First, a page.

If the Democrats want to take back the White House in next years presidential elections, the contenders in the race need to focus more on Donald Trump divisive and self-centered presidency, as well as on the accomplishments of his predecessor Barack Obama, according to U.S. Rep. Hakeem Jeffries (D-Fort Greene, Clinton Hill, Bed-Stuy, Brownsville, East New York, Canarsie, Mill Basin, Coney Island, parts of Queens).
Jeffries weighed in on the presidential debates thus far, The Democrats relationship with Israel and local Brooklyn politics among other subjects in a wide-ranging discussion this week with local reporters at his district office.
“To begin with can we focus on Donald Trump and not Barack Obama’s legacy?” Jeffries said when answering a question on what he thought of the Democratic Party’s presidential debates thus far.
“It seems to me we should be building upon what Barack Obama was able to do successfully during his eight years as president and not trying to tear it down when you have someone who’s a reckless figure like Donald Trump occupying 1600 Pensylvania Avenue.
“We also need to speak in a more aggressive fashion on the hopes, dreams, and aspirations to become part of the middle class on issues that include healthcare but also every other aspect of financial insecurity that the American people are experiencing. We should be advancing an agenda that is designed to promote prosperity in every single zip code in the United States of America as compared to what the Republicans have done in my view, which is to promote the privileged few. Exhibit A being the GOP tax scam,” he added.
When asked about the Jewish majority historic support of the Democratic Party’s support for Israel in light of some of the party’s fringe such as U.S. Reps. Rashida Tlaib (D-MI) and Ilhan Omar (D-MN) anti-Semitic support of the Boycott, Divest and Sanction (BDS) movement against Israel, Jeffries reiterated the overwhelming majority of the House Democratic Caucus recognizes the importance of the relationship that exists between the United States and Israel both from a value standpoint and a security standpoint.
“As it relates to BDS, we spoke pretty clearly with a resolution that both condemned the BDS movement and articulated our strong support for a robust two-state solution where Israel and the Palestinians can live side by side in peace and prosperity. We passed that resolution during the week prior to the August district work period with only 17 members of the house voting against it, 16 of whom were Democrats. There are 235 members of the House Democratic Caucus. I’m not that good at math but you guys can figure out that’s pretty much an overwhelming repudiation of the BDS movement,” said Jeffries.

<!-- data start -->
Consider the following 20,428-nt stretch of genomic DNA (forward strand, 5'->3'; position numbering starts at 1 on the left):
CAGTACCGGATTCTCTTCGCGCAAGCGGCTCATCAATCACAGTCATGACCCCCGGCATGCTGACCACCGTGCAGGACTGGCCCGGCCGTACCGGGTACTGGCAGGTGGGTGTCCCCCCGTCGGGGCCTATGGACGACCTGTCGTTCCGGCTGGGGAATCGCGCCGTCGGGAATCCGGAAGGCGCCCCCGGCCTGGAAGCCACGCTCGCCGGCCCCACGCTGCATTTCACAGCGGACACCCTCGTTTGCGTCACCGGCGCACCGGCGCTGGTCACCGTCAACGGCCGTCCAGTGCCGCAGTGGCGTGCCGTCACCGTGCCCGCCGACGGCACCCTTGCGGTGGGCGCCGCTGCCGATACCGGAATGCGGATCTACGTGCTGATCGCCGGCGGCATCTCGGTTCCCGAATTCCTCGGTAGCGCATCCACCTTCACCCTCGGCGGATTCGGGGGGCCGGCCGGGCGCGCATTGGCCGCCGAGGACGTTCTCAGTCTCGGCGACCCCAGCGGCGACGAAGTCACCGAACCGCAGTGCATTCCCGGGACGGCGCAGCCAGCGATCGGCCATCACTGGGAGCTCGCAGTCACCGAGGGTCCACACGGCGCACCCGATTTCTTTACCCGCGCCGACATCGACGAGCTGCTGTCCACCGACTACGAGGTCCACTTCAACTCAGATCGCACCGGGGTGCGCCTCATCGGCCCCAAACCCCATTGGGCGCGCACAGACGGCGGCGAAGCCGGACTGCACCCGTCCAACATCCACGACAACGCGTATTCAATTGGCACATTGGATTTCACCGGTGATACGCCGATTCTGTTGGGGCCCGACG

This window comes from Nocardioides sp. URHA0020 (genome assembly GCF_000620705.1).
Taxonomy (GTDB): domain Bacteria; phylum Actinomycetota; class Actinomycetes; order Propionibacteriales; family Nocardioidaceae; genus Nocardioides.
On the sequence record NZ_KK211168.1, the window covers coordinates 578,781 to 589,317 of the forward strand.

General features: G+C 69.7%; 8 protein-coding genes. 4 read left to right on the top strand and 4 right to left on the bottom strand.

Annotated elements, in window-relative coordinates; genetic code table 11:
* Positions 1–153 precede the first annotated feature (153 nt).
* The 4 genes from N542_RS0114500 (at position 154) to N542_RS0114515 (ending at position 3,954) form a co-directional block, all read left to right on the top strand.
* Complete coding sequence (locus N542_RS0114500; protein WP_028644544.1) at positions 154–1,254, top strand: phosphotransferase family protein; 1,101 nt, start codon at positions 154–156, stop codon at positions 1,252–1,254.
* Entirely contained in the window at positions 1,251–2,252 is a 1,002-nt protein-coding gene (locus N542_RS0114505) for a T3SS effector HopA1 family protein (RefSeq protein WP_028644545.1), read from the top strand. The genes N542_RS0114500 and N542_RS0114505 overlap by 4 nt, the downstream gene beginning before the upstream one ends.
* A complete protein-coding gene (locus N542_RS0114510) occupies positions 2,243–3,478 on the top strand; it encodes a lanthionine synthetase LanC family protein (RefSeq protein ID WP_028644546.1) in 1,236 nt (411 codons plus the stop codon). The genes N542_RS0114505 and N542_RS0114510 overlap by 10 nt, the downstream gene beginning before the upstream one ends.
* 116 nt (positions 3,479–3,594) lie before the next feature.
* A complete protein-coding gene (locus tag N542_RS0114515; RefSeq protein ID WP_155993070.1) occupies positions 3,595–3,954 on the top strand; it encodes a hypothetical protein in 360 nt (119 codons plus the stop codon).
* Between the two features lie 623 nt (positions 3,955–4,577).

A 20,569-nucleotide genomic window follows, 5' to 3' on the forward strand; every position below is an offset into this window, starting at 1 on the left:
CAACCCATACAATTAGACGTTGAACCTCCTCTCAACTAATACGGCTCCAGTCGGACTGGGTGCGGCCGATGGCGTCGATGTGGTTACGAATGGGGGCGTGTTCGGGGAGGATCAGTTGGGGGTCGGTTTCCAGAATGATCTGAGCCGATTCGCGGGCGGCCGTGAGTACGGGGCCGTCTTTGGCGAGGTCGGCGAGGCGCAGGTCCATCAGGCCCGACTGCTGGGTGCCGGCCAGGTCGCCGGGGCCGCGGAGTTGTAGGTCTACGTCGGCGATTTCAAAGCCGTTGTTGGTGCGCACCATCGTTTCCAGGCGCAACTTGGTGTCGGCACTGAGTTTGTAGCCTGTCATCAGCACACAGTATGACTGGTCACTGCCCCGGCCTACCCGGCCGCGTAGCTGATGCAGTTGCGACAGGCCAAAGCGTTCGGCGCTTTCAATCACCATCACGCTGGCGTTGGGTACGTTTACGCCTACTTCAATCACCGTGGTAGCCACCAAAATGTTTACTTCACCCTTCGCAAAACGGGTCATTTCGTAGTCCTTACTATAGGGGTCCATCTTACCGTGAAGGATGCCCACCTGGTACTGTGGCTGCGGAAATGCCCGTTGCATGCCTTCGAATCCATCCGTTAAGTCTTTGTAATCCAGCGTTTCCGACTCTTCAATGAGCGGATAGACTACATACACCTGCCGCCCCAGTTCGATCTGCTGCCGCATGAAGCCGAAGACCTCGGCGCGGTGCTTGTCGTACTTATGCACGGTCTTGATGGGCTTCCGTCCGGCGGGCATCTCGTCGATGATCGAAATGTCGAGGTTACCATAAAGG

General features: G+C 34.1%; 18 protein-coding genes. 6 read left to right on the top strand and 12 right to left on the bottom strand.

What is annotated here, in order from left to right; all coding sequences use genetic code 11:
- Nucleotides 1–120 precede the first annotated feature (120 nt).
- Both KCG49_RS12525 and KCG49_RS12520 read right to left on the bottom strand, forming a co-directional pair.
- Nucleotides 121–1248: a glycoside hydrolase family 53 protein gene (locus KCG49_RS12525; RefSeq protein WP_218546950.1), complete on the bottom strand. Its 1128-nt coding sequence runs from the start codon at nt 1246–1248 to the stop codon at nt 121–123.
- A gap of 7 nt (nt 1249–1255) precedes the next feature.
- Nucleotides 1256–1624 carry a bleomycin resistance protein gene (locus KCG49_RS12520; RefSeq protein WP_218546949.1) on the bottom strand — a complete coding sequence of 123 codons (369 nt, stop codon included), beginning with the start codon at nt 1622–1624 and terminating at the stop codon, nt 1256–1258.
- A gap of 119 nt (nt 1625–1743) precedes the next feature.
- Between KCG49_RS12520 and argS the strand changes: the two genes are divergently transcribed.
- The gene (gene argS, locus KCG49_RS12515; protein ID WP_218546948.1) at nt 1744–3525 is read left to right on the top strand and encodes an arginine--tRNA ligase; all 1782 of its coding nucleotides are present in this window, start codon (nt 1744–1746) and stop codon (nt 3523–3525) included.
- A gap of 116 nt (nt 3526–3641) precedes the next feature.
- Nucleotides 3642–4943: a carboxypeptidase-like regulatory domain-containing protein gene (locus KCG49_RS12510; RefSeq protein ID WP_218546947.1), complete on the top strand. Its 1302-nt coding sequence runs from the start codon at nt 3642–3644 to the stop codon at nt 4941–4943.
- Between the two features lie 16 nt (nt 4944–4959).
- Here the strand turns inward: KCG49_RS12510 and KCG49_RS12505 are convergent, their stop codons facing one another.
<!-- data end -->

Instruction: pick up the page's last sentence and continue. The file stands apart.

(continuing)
Jeffries noted that the issues in the Middle East are very complicated and having traveled to Israel four times, and most recently including an official Congressional delegation meeting with both Israel Prime Minister Benjamin Netanyahu and Palestinian Authority President Mahmoud Abbas, that there continues to be an acknowledgment on both sides there remains tough issues to work through.
“We have to find a way to create hope and space as it relates to the possibility that there are ways that things can get better and that peace is obtainable in a way that will allow Israel to continue to exist as a Jewish and Democratic state side by side with the Palestinians being able to fulfill their legitimate aspirations for self-determination with an independent state that President Abbas said he recognizes with the need to be demilitarized,” said Jeffries.
When responding to a question about the right of the BDS movement to peacefully protest, Jeffries said the BDS movement to him seems like an effort to delegitimize the state of Israel and its right to exist and several of its founders pretty explicitly indicated that this was their perspective.
“So to me, part of the challenge of the BDS movement is that it fails to recognize the reality that it needs to pursue a two-state solution. There are far to the right people in Israel who fail to recognize the importance of a two-state solution as well,” he said.
Jeffries said to him there is too much much focus on an individual political leader in this Middle East issue.
“It’s not a relationship between Trump and Netanyahu. It’s not a relationship between Likud and the Republican Party. It’s not a relationship between Benny Gantz and Nancy Pelosi. It’s not a relationship between the Democratic Party and Blue and White. It’s a relationship between the United States of America and Israel. If we recenter it in that fashion then I think its good for the Israelis, its good for the Palestinians and it will be good for the United States of America, because it will be divorced from the political context and it will be recentered on the notion of how to bring about permanent and lasting peace in that part of that world,” said Jeffries.
In regard to Brooklyn politics, Jeffries said he doesn’t know enough about the recent financial woes of the Kings County Democratic Party to comment on that specifically, but he does have a lot of confidence in Brooklyn Democratic Party Chair Frank Seddio.
“I believe he has moved the party in a more inclusive direction to incorporate the variety of different perspectives that exist. Of course, there are moments when not everyone is pleased with anyone’s leadership but I have a great working relationship with him and I believe that he’s tried to be as inclusive of the diversity of communities as they exist in Brooklyn and has consistently shown a willingness to be open to new ideas,” said Jeffries.